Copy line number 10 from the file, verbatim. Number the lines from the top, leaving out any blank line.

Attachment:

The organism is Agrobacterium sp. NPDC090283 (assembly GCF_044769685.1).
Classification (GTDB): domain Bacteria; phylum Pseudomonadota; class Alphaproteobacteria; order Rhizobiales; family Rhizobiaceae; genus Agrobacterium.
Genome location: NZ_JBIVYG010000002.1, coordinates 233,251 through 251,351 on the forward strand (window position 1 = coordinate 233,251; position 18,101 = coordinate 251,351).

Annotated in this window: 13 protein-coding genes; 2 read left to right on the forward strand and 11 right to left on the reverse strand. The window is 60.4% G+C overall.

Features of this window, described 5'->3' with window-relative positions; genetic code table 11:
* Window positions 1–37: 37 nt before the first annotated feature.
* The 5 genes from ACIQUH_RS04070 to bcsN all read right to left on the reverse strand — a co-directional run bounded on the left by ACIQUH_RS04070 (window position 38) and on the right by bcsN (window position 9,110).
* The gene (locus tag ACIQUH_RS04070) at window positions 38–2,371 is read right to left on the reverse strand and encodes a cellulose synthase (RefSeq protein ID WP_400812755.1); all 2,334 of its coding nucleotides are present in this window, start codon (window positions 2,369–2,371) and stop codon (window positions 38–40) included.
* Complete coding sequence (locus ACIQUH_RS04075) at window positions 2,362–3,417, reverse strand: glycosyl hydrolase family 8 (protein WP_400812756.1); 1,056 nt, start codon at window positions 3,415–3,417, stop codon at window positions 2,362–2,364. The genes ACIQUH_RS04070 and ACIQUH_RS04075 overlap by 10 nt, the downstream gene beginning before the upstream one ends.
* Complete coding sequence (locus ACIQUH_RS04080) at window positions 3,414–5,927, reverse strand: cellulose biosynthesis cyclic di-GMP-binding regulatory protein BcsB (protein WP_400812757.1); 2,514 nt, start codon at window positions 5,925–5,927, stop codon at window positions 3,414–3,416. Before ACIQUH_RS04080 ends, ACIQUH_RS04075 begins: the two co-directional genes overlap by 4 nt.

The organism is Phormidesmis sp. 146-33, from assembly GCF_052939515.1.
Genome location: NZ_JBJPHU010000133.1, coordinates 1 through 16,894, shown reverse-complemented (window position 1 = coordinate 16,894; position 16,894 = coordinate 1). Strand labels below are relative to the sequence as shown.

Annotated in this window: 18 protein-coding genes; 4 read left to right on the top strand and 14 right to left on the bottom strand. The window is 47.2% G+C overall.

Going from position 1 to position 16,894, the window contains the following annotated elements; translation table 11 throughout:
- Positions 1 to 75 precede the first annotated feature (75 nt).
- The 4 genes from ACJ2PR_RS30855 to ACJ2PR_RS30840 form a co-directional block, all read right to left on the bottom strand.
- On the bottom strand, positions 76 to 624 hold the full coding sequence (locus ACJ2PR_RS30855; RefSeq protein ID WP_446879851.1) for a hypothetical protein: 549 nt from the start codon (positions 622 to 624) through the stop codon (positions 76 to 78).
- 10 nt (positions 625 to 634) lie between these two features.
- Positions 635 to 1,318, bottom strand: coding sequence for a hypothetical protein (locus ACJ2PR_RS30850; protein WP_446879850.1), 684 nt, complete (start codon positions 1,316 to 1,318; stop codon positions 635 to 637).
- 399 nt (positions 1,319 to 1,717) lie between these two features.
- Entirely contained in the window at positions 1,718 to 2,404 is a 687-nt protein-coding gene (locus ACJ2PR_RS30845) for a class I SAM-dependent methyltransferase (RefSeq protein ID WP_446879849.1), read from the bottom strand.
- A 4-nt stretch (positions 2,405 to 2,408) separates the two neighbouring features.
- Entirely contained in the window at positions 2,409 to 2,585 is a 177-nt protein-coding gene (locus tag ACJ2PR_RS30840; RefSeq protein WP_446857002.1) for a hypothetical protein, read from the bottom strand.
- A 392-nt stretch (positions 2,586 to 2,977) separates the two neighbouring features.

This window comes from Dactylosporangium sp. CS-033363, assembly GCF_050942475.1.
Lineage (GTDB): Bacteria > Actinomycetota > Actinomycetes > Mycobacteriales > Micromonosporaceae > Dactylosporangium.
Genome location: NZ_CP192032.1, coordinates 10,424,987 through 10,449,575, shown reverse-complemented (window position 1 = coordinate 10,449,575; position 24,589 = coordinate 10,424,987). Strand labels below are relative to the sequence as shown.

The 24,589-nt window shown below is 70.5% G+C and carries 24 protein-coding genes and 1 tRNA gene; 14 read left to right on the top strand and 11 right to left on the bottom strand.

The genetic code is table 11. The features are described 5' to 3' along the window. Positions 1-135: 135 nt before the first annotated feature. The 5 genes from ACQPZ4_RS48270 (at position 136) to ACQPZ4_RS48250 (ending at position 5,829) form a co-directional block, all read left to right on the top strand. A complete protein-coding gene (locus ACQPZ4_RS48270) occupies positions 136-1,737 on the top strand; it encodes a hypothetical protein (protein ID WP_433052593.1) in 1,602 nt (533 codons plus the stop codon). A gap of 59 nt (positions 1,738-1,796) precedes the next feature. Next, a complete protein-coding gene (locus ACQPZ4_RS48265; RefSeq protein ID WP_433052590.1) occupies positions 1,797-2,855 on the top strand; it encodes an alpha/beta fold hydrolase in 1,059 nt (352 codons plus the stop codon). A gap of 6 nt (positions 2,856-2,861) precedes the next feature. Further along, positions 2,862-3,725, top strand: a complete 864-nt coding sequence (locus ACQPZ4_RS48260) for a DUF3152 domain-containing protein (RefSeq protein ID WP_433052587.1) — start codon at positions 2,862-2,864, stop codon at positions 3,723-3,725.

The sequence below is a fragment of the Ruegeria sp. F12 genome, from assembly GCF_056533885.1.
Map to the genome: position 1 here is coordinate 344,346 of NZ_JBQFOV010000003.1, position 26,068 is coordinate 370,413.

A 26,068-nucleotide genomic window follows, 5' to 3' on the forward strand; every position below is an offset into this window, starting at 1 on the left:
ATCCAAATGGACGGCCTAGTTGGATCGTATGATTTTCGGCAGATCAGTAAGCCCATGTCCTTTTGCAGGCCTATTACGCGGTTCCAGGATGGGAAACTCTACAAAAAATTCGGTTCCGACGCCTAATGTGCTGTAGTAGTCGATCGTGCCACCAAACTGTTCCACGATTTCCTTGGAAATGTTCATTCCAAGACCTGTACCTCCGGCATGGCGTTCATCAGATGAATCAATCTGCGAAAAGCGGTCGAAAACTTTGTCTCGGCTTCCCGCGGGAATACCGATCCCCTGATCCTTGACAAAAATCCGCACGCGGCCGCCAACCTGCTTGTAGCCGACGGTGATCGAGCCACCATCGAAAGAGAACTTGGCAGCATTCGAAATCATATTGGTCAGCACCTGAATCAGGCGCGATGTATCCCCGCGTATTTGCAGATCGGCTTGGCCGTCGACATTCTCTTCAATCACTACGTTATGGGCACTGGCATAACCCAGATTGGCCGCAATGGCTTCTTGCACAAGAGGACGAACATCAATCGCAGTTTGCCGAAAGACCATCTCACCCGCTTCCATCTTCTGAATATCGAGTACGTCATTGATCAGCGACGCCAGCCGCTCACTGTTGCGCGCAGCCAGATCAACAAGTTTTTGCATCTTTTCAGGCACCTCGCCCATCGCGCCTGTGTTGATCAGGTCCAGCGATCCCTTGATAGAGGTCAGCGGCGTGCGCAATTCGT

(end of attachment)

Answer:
* Complete coding sequence (locus ACIQUH_RS04080) at window positions 3,414–5,927, reverse strand: cellulose biosynthesis cyclic di-GMP-binding regulatory protein BcsB (protein WP_400812757.1); 2,514 nt, start codon at window positions 5,925–5,927, stop codon at window positions 3,414–3,416. Before ACIQUH_RS04080 ends, ACIQUH_RS04075 begins: the two co-directional genes overlap by 4 nt.